A pilonidal cyst is a small sac that forms along the tailbone (coccyx), at the top of the cleft between the buttocks. These cysts usually contain hair and skin debris. They form when a hair on the buttocks grows inward, becomes trapped under the skin, and forms a cyst. One cyst or a row of them can occur. A pilonidal cyst may be harmless. If it becomes infected, it causes symptoms. These cysts affect more men than women, most often young adults, usually before the age of 40.
The reason cysts form is unknown. Friction and pressure may force hairs down into skin. The body treats the hair as a foreign substance and makes a cyst around it. Friction can occur from tight clothing, bicycling, or long periods of sitting. These cysts occur more often in people with a family history of them. People who have a lot of hair in the buttock area, are overweight, or are inactive have higher risks of getting these cysts. People who have poor hygiene, sweat a lot, or sit a lot are also more likely to have them.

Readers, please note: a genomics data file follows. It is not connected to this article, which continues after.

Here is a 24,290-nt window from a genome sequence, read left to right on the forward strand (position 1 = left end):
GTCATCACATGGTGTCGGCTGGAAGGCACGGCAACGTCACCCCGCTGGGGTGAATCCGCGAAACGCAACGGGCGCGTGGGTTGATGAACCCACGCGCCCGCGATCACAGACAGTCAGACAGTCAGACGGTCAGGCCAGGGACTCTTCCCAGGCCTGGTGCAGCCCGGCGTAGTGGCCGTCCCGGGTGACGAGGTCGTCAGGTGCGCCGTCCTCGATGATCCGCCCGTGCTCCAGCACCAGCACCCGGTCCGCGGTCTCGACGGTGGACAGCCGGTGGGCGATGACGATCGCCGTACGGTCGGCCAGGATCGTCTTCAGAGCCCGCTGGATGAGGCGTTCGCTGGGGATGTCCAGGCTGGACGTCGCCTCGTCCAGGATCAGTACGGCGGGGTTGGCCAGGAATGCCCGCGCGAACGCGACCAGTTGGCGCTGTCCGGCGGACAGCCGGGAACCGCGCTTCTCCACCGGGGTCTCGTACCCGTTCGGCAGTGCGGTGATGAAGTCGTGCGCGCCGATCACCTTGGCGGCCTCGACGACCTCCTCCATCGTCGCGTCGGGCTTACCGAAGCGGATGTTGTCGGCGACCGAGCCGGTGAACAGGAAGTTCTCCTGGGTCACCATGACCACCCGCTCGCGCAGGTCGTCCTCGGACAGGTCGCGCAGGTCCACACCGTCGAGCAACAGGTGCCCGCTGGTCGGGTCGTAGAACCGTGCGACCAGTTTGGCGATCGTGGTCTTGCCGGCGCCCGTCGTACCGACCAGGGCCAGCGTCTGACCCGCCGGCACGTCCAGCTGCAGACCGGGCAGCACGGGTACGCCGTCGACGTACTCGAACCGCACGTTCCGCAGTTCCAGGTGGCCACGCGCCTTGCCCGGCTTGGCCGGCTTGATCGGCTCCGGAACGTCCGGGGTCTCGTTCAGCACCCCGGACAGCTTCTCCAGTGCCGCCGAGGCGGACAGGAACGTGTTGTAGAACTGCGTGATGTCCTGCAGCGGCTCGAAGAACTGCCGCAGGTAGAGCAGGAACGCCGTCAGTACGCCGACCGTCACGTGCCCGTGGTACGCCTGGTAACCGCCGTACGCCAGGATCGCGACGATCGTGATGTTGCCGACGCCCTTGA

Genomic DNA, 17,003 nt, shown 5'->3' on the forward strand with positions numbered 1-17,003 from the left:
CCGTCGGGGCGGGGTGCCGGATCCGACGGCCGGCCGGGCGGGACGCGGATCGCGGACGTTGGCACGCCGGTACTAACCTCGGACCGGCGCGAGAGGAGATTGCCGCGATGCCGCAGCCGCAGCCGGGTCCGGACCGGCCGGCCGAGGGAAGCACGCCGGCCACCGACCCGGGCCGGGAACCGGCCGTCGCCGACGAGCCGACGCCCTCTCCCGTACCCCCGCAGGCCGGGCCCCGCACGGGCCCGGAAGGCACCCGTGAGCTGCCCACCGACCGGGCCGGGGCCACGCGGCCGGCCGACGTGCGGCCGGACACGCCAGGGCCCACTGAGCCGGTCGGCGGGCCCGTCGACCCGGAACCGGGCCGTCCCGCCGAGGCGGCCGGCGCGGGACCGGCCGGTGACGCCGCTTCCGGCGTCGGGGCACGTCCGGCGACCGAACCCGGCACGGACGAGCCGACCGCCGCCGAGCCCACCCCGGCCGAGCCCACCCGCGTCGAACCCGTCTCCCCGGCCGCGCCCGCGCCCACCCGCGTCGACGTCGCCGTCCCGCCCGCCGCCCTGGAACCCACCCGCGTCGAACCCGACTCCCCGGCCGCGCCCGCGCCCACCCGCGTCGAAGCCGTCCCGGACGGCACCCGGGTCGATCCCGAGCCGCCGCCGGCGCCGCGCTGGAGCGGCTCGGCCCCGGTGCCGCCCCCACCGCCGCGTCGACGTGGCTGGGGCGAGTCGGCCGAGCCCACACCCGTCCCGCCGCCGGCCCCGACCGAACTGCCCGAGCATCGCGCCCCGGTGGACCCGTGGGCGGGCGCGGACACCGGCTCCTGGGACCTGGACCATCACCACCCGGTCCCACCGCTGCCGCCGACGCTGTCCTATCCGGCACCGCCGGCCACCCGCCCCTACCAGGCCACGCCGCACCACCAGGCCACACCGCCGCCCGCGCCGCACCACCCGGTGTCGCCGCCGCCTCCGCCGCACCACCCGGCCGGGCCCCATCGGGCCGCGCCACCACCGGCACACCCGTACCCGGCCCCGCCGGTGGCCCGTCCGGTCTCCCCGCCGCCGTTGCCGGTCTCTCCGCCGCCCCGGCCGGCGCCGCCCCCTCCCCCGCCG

Pilonidal cysts are often harmless but can become infected and painful. Symptoms of infection are pain, tenderness, warmth, redness, and swelling. Pus or an oily discharge can occur.
The health care provider makes a diagnosis from the medical history and physical examination.
The two main treatments are drainage and surgical removal of the cyst. Draining the pus is simple and is done if the cyst flares up. Because cysts tend to come back, after the flare-up has quieted down, surgery is often suggested.
Surgery involves removing the cyst while people are awake and the area is numbed. The surgeon cuts out the cyst and some tissue around it. The cut is usually left open to heal and close itself. Most people go home from the hospital that day. Recovery takes several days. Surgical treatment usually means a complete cure. A small scar will remain.
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